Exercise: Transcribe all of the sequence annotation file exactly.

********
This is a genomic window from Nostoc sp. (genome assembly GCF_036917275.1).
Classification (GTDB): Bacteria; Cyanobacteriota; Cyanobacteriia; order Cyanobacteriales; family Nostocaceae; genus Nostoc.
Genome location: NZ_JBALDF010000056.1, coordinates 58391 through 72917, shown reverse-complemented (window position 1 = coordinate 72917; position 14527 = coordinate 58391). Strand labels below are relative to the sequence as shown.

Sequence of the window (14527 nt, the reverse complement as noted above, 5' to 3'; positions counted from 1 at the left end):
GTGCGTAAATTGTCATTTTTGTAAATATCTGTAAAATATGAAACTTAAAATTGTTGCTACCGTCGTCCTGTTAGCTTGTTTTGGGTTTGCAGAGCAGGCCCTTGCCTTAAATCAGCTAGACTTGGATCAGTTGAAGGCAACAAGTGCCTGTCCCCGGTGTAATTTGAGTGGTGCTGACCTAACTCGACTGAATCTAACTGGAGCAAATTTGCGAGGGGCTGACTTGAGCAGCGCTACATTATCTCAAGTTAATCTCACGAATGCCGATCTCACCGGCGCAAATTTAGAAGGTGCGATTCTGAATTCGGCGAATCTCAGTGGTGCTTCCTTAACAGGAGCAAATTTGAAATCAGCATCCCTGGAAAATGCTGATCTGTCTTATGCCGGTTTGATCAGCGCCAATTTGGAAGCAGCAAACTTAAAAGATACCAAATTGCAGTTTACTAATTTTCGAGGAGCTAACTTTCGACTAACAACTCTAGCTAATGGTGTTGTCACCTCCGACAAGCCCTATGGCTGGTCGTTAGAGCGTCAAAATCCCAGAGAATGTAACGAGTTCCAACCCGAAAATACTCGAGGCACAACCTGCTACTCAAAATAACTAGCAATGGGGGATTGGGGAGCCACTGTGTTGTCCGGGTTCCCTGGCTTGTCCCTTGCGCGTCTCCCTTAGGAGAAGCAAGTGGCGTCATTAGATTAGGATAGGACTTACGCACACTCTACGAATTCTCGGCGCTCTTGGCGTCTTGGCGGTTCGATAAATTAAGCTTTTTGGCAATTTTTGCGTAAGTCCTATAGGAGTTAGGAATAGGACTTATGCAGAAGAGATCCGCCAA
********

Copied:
This is a genomic window from Nostoc sp. (genome assembly GCF_036917275.1).
Classification (GTDB): Bacteria; Cyanobacteriota; Cyanobacteriia; order Cyanobacteriales; family Nostocaceae; genus Nostoc.
Genome location: NZ_JBALDF010000056.1, coordinates 58391 through 72917, shown reverse-complemented (window position 1 = coordinate 72917; position 14527 = coordinate 58391). Strand labels below are relative to the sequence as shown.

Sequence of the window (14527 nt, the reverse complement as noted above, 5' to 3'; positions counted from 1 at the left end):
GTGCGTAAATTGTCATTTTTGTAAATATCTGTAAAATATGAAACTTAAAATTGTTGCTACCGTCGTCCTGTTAGCTTGTTTTGGGTTTGCAGAGCAGGCCCTTGCCTTAAATCAGCTAGACTTGGATCAGTTGAAGGCAACAAGTGCCTGTCCCCGGTGTAATTTGAGTGGTGCTGACCTAACTCGACTGAATCTAACTGGAGCAAATTTGCGAGGGGCTGACTTGAGCAGCGCTACATTATCTCAAGTTAATCTCACGAATGCCGATCTCACCGGCGCAAATTTAGAAGGTGCGATTCTGAATTCGGCGAATCTCAGTGGTGCTTCCTTAACAGGAGCAAATTTGAAATCAGCATCCCTGGAAAATGCTGATCTGTCTTATGCCGGTTTGATCAGCGCCAATTTGGAAGCAGCAAACTTAAAAGATACCAAATTGCAGTTTACTAATTTTCGAGGAGCTAACTTTCGACTAACAACTCTAGCTAATGGTGTTGTCACCTCCGACAAGCCCTATGGCTGGTCGTTAGAGCGTCAAAATCCCAGAGAATGTAACGAGTTCCAACCCGAAAATACTCGAGGCACAACCTGCTACTCAAAATAACTAGCAATGGGGGATTGGGGAGCCACTGTGTTGTCCGGGTTCCCTGGCTTGTCCCTTGCGCGTCTCCCTTAGGAGAAGCAAGTGGCGTCATTAGATTAGGATAGGACTTACGCACACTCTACGAATTCTCGGCGCTCTTGGCGTCTTGGCGGTTCGATAAATTAAGCTTTTTGGCAATTTTTGCGTAAGTCCTATAGGAGTTAGGAATAGGACTTATGCAGAAGAGATCCGCCAA